The restroom bomb threat that wasn’t

In my recent post on Walter Benjamin’s discussion of the flâneur, I reminisced on my days in San Francisco. I lived there, inconsistently, from summer 2005 until late summer 2009. I had the privilege of experiencing life in Parkmerced, Hunters Point, Excelsior, and for a few weeks, I did stints at friends’ places on Haight and in Outer Richmond near Sutro Heights. These were my post-college, pre-marriage days when I was really discovering myself, buying most everything on credit, and living under the delusion that San Francisco was to be my forever-home.

My first job in the City was at the Starbucks on the corner of Van Ness and Bush (pictured above via I had a sniff of big-city fame because of a bomb threat that happened at our store. Sadly, my old blog, “Fog City Narrative,” is proof that not everything on the Internet is eternal. I can’t find it. Nor can I find the SFist article that linked to my blog narration of the following events, or the SFist article that congratulated me when I moved on from my job at Starbucks. (This indicates someone at SFist read my blog and that was my shot at San Francisco writer-fame. As you are aware, it never materialized!) Those were the two places on the web where I was loosely connected with the events I’ll narrate here.
Thankfully, there are some online news articles to collaborate! On the morning of January 9th, 2006, I was sent to make a run to a nearby bank to deposit money from the store. When I returned, the police were taping off the area. I wasn’t allowed inside. My assistant manager was crying and shaken. Apparently, she was the one who has discovered an object that the San Francisco Police Department (SFPD) determined was an explosive before determining that it wasn’t.
What do I mean by this? Well, a series of news stories will show you.

  1. The first stories matched my experience, written mostly on the 9th or 10th of January. They reported that (A) an explosive was found; (2) it was detonated with a water canon. SFPD Sgt. Neville Gittens is quoted saying things like the object “would have caused damage if it exploded” and that “This was a good device. If it had exploded, it would have caused injuries or damage”. See e.g. SFGate; East Bay Times; CNN; CNN Money.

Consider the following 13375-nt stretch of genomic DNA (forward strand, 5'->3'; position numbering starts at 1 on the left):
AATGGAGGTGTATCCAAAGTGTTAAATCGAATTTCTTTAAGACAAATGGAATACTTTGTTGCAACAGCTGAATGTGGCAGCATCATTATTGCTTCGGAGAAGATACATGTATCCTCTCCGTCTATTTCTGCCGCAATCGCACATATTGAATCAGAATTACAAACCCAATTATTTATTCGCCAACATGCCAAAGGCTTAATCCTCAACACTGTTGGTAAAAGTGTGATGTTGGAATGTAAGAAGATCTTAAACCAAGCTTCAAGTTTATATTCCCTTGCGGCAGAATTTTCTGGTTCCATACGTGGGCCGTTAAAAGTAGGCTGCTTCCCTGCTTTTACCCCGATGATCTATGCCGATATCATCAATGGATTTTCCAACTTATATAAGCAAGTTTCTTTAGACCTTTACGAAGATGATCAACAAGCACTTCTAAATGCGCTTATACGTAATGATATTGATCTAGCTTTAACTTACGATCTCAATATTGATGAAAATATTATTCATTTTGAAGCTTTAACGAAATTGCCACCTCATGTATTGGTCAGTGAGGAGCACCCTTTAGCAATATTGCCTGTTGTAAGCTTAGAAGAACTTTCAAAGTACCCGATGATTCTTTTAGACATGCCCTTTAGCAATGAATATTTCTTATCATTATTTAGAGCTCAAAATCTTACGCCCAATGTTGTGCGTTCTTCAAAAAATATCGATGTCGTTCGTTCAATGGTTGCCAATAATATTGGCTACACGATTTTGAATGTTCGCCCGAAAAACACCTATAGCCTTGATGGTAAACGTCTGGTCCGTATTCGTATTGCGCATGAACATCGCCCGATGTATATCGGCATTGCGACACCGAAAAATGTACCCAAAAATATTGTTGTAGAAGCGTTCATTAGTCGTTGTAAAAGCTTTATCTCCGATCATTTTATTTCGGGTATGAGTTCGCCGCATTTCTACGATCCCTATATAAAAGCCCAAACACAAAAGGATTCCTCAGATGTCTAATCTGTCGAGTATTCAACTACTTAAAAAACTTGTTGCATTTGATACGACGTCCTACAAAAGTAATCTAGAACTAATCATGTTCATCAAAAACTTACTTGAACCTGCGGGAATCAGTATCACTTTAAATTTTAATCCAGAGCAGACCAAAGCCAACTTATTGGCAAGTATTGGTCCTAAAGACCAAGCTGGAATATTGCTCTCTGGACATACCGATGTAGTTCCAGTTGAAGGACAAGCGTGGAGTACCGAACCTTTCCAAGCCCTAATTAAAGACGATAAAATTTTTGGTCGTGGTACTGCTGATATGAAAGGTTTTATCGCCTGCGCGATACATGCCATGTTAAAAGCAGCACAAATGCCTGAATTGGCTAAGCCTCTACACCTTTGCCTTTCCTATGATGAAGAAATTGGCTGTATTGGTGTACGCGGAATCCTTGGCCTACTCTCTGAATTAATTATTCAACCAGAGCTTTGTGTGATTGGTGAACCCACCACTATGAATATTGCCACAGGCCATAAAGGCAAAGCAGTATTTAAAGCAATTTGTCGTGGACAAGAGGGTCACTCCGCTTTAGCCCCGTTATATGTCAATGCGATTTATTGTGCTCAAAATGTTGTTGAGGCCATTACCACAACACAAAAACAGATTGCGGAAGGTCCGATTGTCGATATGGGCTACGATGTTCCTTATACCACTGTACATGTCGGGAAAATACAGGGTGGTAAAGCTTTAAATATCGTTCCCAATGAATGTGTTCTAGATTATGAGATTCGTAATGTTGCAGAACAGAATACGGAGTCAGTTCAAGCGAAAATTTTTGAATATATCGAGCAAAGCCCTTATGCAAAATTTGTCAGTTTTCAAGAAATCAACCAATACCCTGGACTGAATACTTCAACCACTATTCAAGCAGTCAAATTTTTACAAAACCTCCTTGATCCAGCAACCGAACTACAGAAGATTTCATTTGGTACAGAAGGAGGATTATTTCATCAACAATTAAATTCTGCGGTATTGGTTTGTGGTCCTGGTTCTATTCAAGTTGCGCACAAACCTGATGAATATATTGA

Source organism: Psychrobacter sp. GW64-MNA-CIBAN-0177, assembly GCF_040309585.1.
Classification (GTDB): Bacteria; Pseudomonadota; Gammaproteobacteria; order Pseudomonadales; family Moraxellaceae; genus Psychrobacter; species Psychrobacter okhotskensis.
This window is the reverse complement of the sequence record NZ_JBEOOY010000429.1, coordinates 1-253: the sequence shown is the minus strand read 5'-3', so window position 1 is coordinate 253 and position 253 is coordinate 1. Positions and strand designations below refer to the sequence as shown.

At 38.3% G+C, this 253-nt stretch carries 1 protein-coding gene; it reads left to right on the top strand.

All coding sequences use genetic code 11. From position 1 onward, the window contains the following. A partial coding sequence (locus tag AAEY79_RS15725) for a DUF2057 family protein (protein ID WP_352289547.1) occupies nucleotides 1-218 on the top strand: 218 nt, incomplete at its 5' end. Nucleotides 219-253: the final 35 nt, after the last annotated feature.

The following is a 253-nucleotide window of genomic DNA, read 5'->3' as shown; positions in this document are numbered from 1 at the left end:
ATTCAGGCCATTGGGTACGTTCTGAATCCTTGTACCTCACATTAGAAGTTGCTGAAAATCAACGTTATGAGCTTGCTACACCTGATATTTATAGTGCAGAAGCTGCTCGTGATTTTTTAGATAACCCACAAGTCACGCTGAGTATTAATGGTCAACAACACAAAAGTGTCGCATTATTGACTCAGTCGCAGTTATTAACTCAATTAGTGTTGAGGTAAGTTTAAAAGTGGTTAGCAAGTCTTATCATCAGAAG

2. Then they found a suspect a couple of days later: a homeless man named Ronald Schouten. The media continued to report things like “The SFPD bomb squad confirmed it was definitely an explosive device” and concluded, regarding Schouten (Sgt. Gittens again), “There is no connection to any terrorism or anything against Starbucks…Everything at this point and time indicates that this particular individual acted alone and this is an isolated incident.” See e.g. SFGate; CBS News; East Bay Times; Fox News.
  3. Then they determined, contrary to what was said the day of the event, and the subsequent days, that the explosive wasn’t an explosive but just a flashlight. Jaxon Van Derbeken on the San Francisco Chronicle opened his article with this paragraph: “San Francisco authorities struggled to explain Thursday how they concluded that an object left in a Starbucks bathroom was a bomb, when tests revealed it was nothing more than a flashlight with corroded batteries.” He reports regarding Sgt. Gittens, “Gittens defended the department’s handling of the matter, saying that in the post-Sept. 11 world, police are inclined to err on the side of caution.” And then Van Derbeken relayed off-the-record confirmation: “[Gittens] would not confirm that the device was simply a flashlight. But authorities speaking on condition of anonymity confirmed that was the case.” See e.g. SFGate; CBS News.

I’m not one for conspiracy theories. And I’ve come to the conclusion that the SFPD probably was just overly cautious and then further tests revealed the object wasn’t what they thought it was. But I admit being very weirded out by the whole experience back in 2006, mostly because Starbucks sent a representative from Seattle to talk to us and tell us how to avoid the media and then the story changed quickly. I admit that in 2006, I entertained the idea that Starbucks and the SFPD were trying to prevent fear by walking back to their original announcement. In the Bush-era, Starbucks was a corporation that some people in the Bay Area were targeting. The attacks on Starbucks stories in San Francisco in 2003 are referenced in several of the above-linked articles. Would bomb threats be bad for business? Yes. But does a grand conspiracy theory make the most sense? No. I mean, CBS reported that Ronald Schouten said:”I love that Starbucks,” Schouten said in an interview with the station. “The people are saints. They know I’m homeless. They let me drink coffee for 50 cents. I love those people.”

And this bomb-threat-that-wasn’t tells us something about epistemology. It tells us that even when we find out that what we thought we knew and experienced isn’t true the first move shouldn’t be toward conspiracy. Is there a reason for conspiracy in this particular situation? Sure, in light of 9/11 and the vandalism of 2003. Is it likely that people working for Starbucks and the SFPD could’ve pulled off this switch of stories within a few days if it were a lie? Maybe but unlikely, especially with off-the-record confirmation that it wasn’t an explosive. Is it more probable that the initial, cautious investigation was overly cautious and that a man who was homeless just dropped a weird object he had found causing concern in a city that already had a tense relationship with corporate power during a particular era of American politics? Yeah, it seems that this makes the most sense.

But a conspiracy would’ve made for a really fun story, right? I do wonder what happened to Schouten. When you google his name, he, unfortunately (or fortunately) shares it with a famous professor of psychiatry. I hope everything worked out for him.


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